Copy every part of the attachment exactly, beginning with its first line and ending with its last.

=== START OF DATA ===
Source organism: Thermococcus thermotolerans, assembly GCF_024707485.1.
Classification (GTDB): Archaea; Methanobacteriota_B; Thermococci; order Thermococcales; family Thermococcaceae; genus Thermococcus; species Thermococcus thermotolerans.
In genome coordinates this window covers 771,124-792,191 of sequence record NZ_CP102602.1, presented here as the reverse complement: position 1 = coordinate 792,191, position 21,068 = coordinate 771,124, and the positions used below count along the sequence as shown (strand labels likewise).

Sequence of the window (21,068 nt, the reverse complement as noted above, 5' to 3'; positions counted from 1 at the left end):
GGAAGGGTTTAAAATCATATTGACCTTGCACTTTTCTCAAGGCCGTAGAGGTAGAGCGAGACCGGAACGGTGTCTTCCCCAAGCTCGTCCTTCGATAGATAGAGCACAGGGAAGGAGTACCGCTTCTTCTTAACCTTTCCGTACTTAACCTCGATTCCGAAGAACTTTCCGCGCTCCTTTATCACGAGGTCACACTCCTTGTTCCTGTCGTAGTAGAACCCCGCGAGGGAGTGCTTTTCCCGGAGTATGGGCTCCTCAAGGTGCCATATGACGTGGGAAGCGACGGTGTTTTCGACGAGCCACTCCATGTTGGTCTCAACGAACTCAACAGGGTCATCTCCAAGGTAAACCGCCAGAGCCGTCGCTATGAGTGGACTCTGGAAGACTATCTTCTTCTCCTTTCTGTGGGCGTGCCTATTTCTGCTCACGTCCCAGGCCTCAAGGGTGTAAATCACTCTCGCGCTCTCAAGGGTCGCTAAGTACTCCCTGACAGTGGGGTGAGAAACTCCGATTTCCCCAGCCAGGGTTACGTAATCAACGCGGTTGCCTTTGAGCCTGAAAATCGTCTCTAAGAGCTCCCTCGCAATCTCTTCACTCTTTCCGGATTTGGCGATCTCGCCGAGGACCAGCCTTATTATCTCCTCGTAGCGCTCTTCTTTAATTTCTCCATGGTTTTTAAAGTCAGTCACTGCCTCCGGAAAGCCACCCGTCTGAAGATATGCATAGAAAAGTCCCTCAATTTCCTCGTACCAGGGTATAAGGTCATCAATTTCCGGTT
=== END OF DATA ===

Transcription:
Source organism: Thermococcus thermotolerans, assembly GCF_024707485.1.
Classification (GTDB): Archaea; Methanobacteriota_B; Thermococci; order Thermococcales; family Thermococcaceae; genus Thermococcus; species Thermococcus thermotolerans.
In genome coordinates this window covers 771,124-792,191 of sequence record NZ_CP102602.1, presented here as the reverse complement: position 1 = coordinate 792,191, position 21,068 = coordinate 771,124, and the positions used below count along the sequence as shown (strand labels likewise).

Sequence of the window (21,068 nt, the reverse complement as noted above, 5' to 3'; positions counted from 1 at the left end):
GGAAGGGTTTAAAATCATATTGACCTTGCACTTTTCTCAAGGCCGTAGAGGTAGAGCGAGACCGGAACGGTGTCTTCCCCAAGCTCGTCCTTCGATAGATAGAGCACAGGGAAGGAGTACCGCTTCTTCTTAACCTTTCCGTACTTAACCTCGATTCCGAAGAACTTTCCGCGCTCCTTTATCACGAGGTCACACTCCTTGTTCCTGTCGTAGTAGAACCCCGCGAGGGAGTGCTTTTCCCGGAGTATGGGCTCCTCAAGGTGCCATATGACGTGGGAAGCGACGGTGTTTTCGACGAGCCACTCCATGTTGGTCTCAACGAACTCAACAGGGTCATCTCCAAGGTAAACCGCCAGAGCCGTCGCTATGAGTGGACTCTGGAAGACTATCTTCTTCTCCTTTCTGTGGGCGTGCCTATTTCTGCTCACGTCCCAGGCCTCAAGGGTGTAAATCACTCTCGCGCTCTCAAGGGTCGCTAAGTACTCCCTGACAGTGGGGTGAGAAACTCCGATTTCCCCAGCCAGGGTTACGTAATCAACGCGGTTGCCTTTGAGCCTGAAAATCGTCTCTAAGAGCTCCCTCGCAATCTCTTCACTCTTTCCGGATTTGGCGATCTCGCCGAGGACCAGCCTTATTATCTCCTCGTAGCGCTCTTCTTTAATTTCTCCATGGTTTTTAAAGTCAGTCACTGCCTCCGGAAAGCCACCCGTCTGAAGATATGCATAGAAAAGTCCCTCAATTTCCTCGTACCAGGGTATAAGGTCATCAATTTCCGGTT